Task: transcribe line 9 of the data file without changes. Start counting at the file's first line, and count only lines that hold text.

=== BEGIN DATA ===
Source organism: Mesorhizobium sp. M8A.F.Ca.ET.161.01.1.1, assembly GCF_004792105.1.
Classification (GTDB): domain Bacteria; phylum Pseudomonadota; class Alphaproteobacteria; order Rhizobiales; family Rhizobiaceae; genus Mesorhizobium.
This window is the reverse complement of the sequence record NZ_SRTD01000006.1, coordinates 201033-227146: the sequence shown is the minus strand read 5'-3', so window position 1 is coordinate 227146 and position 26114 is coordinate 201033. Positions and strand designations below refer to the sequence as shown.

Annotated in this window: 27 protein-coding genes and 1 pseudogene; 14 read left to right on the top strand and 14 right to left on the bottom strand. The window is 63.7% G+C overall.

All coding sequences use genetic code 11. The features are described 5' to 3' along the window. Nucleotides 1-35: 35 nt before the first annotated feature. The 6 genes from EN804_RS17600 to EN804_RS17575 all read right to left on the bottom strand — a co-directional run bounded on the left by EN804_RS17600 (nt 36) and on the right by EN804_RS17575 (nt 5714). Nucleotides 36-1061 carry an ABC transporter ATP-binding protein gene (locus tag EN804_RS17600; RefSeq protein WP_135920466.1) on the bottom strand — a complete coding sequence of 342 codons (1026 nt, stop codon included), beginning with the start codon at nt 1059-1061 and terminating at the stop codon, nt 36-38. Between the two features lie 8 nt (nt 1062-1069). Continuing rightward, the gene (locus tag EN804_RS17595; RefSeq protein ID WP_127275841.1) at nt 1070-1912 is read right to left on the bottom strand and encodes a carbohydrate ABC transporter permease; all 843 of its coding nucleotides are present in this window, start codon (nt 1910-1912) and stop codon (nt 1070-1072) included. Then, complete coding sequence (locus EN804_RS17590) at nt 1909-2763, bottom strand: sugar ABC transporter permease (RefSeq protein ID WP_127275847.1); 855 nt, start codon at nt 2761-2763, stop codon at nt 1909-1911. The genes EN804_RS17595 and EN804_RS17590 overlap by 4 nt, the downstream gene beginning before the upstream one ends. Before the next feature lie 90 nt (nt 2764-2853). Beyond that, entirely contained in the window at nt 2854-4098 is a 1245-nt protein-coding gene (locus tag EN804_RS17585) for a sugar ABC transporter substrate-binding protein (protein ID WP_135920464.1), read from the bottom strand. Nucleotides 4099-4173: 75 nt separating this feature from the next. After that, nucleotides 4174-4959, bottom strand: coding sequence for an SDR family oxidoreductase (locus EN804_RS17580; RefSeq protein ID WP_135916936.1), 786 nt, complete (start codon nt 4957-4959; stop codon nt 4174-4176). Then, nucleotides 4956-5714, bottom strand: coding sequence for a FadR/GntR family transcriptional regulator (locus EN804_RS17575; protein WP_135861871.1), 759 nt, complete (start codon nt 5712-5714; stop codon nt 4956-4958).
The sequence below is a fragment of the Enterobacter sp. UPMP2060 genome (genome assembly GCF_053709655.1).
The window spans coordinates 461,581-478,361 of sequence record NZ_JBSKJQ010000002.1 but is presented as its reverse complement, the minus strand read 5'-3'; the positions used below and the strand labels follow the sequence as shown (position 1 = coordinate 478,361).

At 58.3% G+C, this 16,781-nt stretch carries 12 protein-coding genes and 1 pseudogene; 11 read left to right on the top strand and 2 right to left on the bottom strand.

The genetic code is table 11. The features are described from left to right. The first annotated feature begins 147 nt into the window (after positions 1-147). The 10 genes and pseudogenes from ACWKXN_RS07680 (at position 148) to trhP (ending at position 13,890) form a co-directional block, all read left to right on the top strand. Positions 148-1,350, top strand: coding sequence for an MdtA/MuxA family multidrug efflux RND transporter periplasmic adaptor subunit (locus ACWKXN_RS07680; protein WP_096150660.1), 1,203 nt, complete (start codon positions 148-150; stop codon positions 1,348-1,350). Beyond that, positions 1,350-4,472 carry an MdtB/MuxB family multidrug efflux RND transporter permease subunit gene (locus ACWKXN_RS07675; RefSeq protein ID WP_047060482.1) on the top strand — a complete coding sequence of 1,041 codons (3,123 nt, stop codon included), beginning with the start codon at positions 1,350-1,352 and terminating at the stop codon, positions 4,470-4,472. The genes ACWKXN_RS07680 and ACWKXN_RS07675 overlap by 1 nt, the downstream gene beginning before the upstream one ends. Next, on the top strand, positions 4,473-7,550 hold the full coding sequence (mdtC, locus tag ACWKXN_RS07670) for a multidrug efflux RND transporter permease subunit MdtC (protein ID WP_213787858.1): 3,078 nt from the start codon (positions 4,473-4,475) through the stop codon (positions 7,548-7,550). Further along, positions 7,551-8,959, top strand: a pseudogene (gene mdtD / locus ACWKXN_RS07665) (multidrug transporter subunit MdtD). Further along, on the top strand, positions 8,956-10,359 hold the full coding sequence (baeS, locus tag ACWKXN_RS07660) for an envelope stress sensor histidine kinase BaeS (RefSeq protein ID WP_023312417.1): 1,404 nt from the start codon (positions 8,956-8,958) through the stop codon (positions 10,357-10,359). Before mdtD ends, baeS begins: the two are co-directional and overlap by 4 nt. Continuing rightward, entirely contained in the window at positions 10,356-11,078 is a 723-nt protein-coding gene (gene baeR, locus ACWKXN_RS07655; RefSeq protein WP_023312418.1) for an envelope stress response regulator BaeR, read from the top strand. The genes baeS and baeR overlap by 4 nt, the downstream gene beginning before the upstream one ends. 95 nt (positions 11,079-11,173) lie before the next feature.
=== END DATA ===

The genetic code is table 11. The features are described from left to right. The first annotated feature begins 147 nt into the window (after positions 1-147). The 10 genes and pseudogenes from ACWKXN_RS07680 (at position 148) to trhP (ending at position 13,890) form a co-directional block, all read left to right on the top strand. Positions 148-1,350, top strand: coding sequence for an MdtA/MuxA family multidrug efflux RND transporter periplasmic adaptor subunit (locus ACWKXN_RS07680; protein WP_096150660.1), 1,203 nt, complete (start codon positions 148-150; stop codon positions 1,348-1,350). Beyond that, positions 1,350-4,472 carry an MdtB/MuxB family multidrug efflux RND transporter permease subunit gene (locus ACWKXN_RS07675; RefSeq protein ID WP_047060482.1) on the top strand — a complete coding sequence of 1,041 codons (3,123 nt, stop codon included), beginning with the start codon at positions 1,350-1,352 and terminating at the stop codon, positions 4,470-4,472. The genes ACWKXN_RS07680 and ACWKXN_RS07675 overlap by 1 nt, the downstream gene beginning before the upstream one ends. Next, on the top strand, positions 4,473-7,550 hold the full coding sequence (mdtC, locus tag ACWKXN_RS07670) for a multidrug efflux RND transporter permease subunit MdtC (protein ID WP_213787858.1): 3,078 nt from the start codon (positions 4,473-4,475) through the stop codon (positions 7,548-7,550). Further along, positions 7,551-8,959, top strand: a pseudogene (gene mdtD / locus ACWKXN_RS07665) (multidrug transporter subunit MdtD). Further along, on the top strand, positions 8,956-10,359 hold the full coding sequence (baeS, locus tag ACWKXN_RS07660) for an envelope stress sensor histidine kinase BaeS (RefSeq protein ID WP_023312417.1): 1,404 nt from the start codon (positions 8,956-8,958) through the stop codon (positions 10,357-10,359). Before mdtD ends, baeS begins: the two are co-directional and overlap by 4 nt. Continuing rightward, entirely contained in the window at positions 10,356-11,078 is a 723-nt protein-coding gene (gene baeR, locus ACWKXN_RS07655; RefSeq protein WP_023312418.1) for an envelope stress response regulator BaeR, read from the top strand. The genes baeS and baeR overlap by 4 nt, the downstream gene beginning before the upstream one ends. 95 nt (positions 11,079-11,173) lie before the next feature.